The Return


Contemporary World Cinema | 2018 | 85 minutes

Stranger Says:

A pair of Danish-Korean adoptees returns to Seoul in an attempt to find their birth parents. The process hasn’t exactly improved while they’ve been away. Malene Choi Jensen’s empathetic directorial debut successfully resides on the tricky line between documentary and fiction—the filmmaker and the majority of the cast are themselves adoptees—with an eye for the fine details. (The scenes delving into the byzantine method of contacting hospitals for records are authentically maddening.) Both insightful and impressively open-ended, with a superbly awkward/cathartic/awkward centerpiece set around an unfamiliar dinner table.

SIFF Says:

A pervasive sense of longing and questions of identity compose this genre-defying film about two Danish-Korean adoptees seeking answers about their birth parents. In an utterly entrancing feature debut, director Malene Choi Jensen uses several details from her own life as the film’s source material. Karoline and Thomas meet at a house for adopted Korean children either visiting or in search of their families as adults. Soon, they’re off visiting adoptive agencies, researching names, and questioning locals, and led to small islands off the coast in search of Karoline’s mother, only to meet dead ends. In many ways, this new country feels completely odd and foreign to them, yet equally like home—as though they belong, even if they don’t know how. Just when it seems their search might leave them in the dark, a beacon of hope appears. A quiet, well-mannered but emotionally stormy meeting ensues that only seems to provide more questions than any finality. Naturalist storytelling infused with interviews of real adoptees creates an immersive film experience entirely unique, neither a traditional feature nor a documentary.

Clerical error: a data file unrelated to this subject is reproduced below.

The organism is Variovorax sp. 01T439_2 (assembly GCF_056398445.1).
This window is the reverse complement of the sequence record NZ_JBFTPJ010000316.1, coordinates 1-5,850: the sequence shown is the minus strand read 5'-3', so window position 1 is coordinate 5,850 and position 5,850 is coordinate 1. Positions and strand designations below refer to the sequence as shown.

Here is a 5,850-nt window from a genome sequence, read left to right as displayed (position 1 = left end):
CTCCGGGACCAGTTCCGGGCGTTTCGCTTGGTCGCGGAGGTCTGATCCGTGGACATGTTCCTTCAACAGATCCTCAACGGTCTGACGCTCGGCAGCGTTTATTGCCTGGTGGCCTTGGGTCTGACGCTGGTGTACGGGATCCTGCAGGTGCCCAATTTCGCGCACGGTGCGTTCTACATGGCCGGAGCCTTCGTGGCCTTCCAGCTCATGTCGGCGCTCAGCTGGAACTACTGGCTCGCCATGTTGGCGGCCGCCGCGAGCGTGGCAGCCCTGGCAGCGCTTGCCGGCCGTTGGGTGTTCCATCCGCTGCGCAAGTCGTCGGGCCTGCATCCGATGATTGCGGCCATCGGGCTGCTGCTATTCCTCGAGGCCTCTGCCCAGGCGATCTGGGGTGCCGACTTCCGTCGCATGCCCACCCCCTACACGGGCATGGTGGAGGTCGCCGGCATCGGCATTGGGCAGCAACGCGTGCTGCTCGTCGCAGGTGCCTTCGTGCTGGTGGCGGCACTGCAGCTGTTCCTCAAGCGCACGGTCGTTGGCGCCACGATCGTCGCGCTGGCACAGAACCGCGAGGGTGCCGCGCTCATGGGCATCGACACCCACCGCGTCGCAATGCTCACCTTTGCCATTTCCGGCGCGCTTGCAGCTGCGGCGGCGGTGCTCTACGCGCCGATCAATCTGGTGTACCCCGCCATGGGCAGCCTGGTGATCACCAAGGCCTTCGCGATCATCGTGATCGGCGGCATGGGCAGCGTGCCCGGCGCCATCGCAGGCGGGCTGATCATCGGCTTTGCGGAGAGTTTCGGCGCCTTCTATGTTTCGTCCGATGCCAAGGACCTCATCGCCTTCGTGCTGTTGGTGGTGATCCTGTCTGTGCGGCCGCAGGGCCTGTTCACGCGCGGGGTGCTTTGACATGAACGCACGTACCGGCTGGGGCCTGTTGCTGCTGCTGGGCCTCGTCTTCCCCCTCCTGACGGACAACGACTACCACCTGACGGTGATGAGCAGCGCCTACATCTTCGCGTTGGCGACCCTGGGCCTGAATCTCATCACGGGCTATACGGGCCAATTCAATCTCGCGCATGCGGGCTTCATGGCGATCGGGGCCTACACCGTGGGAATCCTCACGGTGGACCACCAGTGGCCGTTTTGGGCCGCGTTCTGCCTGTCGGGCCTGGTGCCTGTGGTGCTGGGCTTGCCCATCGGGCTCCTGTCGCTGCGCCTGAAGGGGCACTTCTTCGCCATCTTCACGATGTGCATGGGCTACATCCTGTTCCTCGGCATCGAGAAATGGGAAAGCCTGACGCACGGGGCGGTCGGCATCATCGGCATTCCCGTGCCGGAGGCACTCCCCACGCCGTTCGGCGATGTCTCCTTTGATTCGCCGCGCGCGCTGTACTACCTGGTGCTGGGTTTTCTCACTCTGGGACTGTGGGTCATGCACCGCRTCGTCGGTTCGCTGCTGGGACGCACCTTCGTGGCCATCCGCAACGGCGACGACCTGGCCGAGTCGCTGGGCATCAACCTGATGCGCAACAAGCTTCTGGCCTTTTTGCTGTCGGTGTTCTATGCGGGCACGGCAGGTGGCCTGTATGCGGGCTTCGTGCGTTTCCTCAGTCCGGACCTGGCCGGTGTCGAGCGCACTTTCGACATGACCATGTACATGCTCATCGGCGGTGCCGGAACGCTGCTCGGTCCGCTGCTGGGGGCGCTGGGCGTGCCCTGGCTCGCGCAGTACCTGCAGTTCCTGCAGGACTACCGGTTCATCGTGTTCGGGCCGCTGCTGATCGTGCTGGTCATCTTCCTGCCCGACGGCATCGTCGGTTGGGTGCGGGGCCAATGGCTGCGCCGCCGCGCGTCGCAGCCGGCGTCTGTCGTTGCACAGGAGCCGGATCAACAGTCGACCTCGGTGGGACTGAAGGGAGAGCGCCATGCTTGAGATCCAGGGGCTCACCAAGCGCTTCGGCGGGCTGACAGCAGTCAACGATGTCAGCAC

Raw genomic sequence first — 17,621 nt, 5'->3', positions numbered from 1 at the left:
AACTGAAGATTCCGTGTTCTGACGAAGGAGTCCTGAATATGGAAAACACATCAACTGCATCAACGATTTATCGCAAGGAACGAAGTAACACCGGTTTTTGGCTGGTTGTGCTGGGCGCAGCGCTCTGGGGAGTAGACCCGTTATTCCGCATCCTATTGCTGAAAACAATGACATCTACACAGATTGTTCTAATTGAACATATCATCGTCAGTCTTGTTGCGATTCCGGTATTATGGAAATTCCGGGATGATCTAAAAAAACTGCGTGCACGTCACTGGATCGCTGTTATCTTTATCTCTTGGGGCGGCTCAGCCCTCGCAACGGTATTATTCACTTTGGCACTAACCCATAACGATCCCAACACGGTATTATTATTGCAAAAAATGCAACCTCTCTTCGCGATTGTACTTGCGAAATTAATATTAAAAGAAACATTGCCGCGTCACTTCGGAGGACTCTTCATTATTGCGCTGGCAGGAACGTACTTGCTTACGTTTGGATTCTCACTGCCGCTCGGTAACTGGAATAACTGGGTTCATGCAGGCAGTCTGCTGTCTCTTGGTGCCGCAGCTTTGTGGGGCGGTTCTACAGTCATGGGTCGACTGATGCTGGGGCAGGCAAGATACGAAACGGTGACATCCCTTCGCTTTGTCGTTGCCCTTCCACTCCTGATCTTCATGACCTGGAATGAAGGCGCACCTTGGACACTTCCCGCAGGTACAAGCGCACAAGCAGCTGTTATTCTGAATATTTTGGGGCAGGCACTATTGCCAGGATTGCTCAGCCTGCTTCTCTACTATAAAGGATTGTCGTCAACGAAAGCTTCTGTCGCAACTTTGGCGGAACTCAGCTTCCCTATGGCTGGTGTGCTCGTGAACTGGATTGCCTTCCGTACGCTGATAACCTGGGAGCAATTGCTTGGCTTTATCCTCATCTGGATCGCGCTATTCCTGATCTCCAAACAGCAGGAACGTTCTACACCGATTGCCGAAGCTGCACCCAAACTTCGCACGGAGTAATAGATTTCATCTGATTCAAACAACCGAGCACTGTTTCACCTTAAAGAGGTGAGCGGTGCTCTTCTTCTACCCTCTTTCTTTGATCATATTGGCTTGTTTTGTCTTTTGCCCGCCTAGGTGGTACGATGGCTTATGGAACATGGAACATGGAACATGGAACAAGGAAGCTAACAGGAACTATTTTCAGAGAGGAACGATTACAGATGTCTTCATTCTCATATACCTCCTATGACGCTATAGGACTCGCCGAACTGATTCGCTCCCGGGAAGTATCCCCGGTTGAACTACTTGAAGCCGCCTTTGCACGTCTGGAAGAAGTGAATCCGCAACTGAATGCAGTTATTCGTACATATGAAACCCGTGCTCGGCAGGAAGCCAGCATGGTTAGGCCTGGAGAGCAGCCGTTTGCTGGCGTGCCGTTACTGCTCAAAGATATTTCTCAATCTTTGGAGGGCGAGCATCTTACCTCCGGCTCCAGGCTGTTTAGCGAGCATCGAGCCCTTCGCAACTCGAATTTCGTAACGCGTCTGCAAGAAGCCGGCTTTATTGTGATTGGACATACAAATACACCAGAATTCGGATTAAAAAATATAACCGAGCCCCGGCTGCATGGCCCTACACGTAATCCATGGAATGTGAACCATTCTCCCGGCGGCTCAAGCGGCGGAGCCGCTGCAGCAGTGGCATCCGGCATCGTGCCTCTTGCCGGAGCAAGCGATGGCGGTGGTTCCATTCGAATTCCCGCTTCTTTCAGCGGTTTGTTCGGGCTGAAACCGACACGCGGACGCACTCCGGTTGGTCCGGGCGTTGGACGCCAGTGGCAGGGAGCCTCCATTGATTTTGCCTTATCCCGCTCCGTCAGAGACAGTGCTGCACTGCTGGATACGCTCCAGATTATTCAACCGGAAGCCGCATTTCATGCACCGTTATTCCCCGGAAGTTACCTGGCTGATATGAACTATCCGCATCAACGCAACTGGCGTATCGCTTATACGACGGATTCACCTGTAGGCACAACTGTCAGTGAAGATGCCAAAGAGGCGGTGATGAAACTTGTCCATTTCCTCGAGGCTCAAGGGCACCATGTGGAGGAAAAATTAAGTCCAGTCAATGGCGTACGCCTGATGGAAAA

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Film Credits
Malene Choi
Thomas Hwan, Karoline Sofie Lee, Seong In-Ja
SIFF 2018